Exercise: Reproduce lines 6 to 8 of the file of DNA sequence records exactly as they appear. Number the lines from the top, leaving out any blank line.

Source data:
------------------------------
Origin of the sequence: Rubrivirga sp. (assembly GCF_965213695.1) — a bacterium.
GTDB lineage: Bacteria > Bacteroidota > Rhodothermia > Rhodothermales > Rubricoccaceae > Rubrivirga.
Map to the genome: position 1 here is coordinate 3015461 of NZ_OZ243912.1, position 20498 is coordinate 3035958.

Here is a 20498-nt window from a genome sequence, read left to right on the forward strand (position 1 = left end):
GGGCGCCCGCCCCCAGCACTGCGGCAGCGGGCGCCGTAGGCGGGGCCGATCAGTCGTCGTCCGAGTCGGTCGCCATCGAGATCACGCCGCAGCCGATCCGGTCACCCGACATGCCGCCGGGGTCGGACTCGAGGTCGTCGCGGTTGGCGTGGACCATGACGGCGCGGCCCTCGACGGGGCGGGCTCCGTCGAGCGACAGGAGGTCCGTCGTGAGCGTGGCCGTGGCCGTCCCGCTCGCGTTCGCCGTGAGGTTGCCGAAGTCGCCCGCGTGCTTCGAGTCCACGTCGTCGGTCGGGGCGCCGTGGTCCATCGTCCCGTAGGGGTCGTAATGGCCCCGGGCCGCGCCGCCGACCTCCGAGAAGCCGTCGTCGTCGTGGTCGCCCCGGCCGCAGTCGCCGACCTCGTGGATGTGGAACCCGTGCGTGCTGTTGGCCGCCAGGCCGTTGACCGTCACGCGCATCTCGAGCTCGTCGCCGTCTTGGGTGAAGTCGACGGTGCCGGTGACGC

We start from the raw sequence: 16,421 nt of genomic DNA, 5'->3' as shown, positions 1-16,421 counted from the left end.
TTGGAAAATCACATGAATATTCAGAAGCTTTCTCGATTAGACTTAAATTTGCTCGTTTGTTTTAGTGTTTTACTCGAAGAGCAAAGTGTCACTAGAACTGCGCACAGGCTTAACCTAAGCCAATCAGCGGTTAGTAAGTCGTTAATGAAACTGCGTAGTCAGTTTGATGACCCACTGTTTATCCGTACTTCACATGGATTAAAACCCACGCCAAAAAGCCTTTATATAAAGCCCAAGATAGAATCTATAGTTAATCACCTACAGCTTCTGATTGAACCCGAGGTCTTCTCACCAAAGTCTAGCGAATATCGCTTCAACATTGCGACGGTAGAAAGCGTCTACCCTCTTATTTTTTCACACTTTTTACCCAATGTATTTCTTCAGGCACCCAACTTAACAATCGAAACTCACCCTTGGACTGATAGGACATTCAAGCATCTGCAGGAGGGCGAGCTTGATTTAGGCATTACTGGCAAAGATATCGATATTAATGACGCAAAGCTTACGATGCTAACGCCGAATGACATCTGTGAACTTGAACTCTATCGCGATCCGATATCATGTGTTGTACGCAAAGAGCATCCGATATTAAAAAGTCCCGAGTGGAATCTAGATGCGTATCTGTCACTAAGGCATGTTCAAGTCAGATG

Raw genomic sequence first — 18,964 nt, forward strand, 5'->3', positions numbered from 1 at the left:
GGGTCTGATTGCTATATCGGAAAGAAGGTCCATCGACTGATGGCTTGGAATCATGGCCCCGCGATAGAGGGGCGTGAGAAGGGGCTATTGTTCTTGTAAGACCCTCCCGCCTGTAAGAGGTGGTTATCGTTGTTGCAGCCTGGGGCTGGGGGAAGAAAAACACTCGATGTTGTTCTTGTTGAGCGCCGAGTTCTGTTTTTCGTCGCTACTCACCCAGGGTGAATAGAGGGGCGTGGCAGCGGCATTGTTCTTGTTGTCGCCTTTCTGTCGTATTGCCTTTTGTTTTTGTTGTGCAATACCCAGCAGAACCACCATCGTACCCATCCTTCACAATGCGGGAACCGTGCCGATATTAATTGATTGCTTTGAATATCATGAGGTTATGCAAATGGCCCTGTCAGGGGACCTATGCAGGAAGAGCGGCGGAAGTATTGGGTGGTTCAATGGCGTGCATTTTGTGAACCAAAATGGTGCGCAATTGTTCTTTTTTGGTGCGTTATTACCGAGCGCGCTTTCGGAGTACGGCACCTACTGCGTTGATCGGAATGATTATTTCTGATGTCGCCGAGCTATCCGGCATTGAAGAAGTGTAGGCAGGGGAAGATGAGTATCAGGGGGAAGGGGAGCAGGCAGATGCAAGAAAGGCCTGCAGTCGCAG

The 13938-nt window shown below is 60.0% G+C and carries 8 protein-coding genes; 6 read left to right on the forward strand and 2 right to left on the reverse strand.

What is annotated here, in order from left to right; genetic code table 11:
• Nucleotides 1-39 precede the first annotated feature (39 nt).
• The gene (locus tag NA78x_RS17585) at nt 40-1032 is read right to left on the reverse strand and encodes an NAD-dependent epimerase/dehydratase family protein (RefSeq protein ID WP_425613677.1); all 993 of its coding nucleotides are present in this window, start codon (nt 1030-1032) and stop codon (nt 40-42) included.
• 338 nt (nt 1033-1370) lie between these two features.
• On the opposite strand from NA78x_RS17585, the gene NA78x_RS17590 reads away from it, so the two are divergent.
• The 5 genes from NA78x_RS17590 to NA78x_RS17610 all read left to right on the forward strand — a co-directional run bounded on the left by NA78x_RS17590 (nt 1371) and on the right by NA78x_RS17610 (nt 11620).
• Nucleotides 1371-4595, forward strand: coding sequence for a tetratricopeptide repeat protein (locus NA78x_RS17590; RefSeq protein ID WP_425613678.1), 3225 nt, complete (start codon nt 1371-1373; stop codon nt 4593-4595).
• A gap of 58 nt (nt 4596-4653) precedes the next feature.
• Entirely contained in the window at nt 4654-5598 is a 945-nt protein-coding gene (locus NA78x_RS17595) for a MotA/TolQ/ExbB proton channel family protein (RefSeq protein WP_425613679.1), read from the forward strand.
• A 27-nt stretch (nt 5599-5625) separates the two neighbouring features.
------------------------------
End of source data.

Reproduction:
We start from the raw sequence: 16,421 nt of genomic DNA, 5'->3' as shown, positions 1-16,421 counted from the left end.
TTGGAAAATCACATGAATATTCAGAAGCTTTCTCGATTAGACTTAAATTTGCTCGTTTGTTTTAGTGTTTTACTCGAAGAGCAAAGTGTCACTAGAACTGCGCACAGGCTTAACCTAAGCCAATCAGCGGTTAGTAAGTCGTTAATGAAACTGCGTAGTCAGTTTGATGACCCACTGTTTATCCGTACTTCACATGGATTAAAACCCACGCCAAAAAGCCTTTATATAAAGCCCAAGATAGAATCTATAGTTAATCACCTACAGCTTCTGATTGAACCCGAGGTCTTCTCACCAAAGTCTAGCGAATATCGCTTCAACATTGCGACGGTAGAAAGCGTCTACCCTCTTATTTTTTCACACTTTTTACCCAATGTATTTCTTCAGGCACCCAACTTAACAATCGAAACTCACCCTTGGACTGATAGGACATTCAAGCATCTGCAGGAGGGCGAGCTTGATTTAGGCATTACTGGCAAAGATATCGATATTAATGACGCAAAGCTTACGATGCTAACGCCGAATGACATCTGTGAACTTGAACTCTATCGCGATCCGATATCATGTGTTGTACGCAAAGAGCATCCGATATTAAAAAGTCCCGAGTGGAATCTAGATGCGTATCTGTCACTAAGGCATGTTCAAGTCAGATG

Raw genomic sequence first — 18,964 nt, forward strand, 5'->3', positions numbered from 1 at the left: